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I want to view the diff of only two commits.

For instance

$ git log --oneline
0ff4567 fix bug #1, now really really really
1ff4567 fix bug #1 really
2ff4567 fix bug #2
3ff4567 fix bug #3
4234567 refactor code
5ff4567 fix bug #1
6234567 fix bug #4

I want to view only the commits relevant to bug #1, that is, commits 0ff4567,1ff4567,5ff4567.

I don't care about the diffs of the rest of the commits.

Is there an easy way to do that?

Update: I know the list of relevant commits. Given this list, I want to get a single diff, which is easier to review.

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Would it be acceptable to reorder the commits? If they're yours and you've not yet pushed them, you could even squash them. See stackoverflow.com/questions/2740537/reordering-of-commits –  Johnsyweb Oct 23 '11 at 8:43
    
No, no. They're already pushed. Otherwise I wouldn't have problem. –  Elazar Leibovich Oct 23 '11 at 8:46
    
Then I would git clone repo temp_repo and play in the temporary copy. –  Johnsyweb Oct 23 '11 at 9:26
    
@Johnsyweb: there's no need for that - you can just create a new branch to rebase. –  Mark Longair Oct 23 '11 at 10:00
    
@MarkLongair: True enough, but it's a cheap and easy way to play around without any risk. –  Johnsyweb Oct 23 '11 at 10:26

2 Answers 2

up vote 2 down vote accepted

You can use the --grep option to git log, which only outputs commits with log messages that match a particular regular expression. In your case you could do:

git log --oneline --grep='bug #1'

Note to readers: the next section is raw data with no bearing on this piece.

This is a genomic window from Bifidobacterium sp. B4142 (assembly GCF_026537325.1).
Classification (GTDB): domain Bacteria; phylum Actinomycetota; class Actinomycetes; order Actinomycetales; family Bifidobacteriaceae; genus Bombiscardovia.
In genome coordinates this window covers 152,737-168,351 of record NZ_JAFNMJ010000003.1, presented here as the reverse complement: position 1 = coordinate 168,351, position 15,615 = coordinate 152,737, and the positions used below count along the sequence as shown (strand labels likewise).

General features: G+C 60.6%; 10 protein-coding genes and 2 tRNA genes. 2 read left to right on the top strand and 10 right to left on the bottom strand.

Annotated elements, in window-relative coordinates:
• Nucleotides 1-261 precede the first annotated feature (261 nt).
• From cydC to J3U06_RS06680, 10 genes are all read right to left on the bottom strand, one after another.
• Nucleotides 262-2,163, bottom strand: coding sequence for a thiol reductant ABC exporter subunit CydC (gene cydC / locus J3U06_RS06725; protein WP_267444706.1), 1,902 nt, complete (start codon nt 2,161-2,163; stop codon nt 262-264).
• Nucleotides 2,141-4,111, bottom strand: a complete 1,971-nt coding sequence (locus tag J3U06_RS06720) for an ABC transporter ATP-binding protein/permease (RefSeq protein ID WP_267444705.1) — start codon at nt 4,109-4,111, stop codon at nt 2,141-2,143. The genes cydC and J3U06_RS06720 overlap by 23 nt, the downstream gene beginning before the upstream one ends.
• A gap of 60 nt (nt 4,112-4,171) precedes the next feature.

... if you want to see the patches introduced by each of those commits, of course, you should do:

git log -p --grep='bug #1'

In the comments below, you explain that you really want one patch as output, which represents the cumulative effect of the patches introduce by those three commits. In that case, you could try one of the following:

  • Using the combinediff tool from patchutils to combine the diffs. (This may not work, depending on what the intermediate commits have changed.)
  • Create a temporary new branch, and use interactive rebase (possibly with a cunningly constructed command in the GIT_EDITOR environment variable) to reorder and squash the commits.

To expand a bit on the latter option, this script is based on a ("super-kludgy") example by Jefromi:

#!/bin/sh

set -e

if [ $# -ne 2 ]
then
    echo "Usage: $0 REGEX TEMPORARY_BRANCH_NAME"
    exit 1
fi

REGEX="$1"
BRANCH_NAME="$2"

git checkout -b "$BRANCH_NAME"

FIRST_COMMIT=$(git log --grep="$REGEX" --pretty=format:%H | tail -1)
if [ -z "$FIRST_COMMIT" ]
then
    echo "No commits matched '$REGEX'"
    exit 2
fi

export GIT_EDITOR="f() { if [ \"\$(basename \$1)\" = \"git-rebase-todo\" ]; then sed -i -n '/${REGEX}/p' \$1 && sed -i '2,\$s/pick/squash/' \$1; else vim $1; fi }; f"
git rebase -i ${FIRST_COMMIT}^

... which you might invoke as:

squash-matching-commits 'bug #1' tmp-branch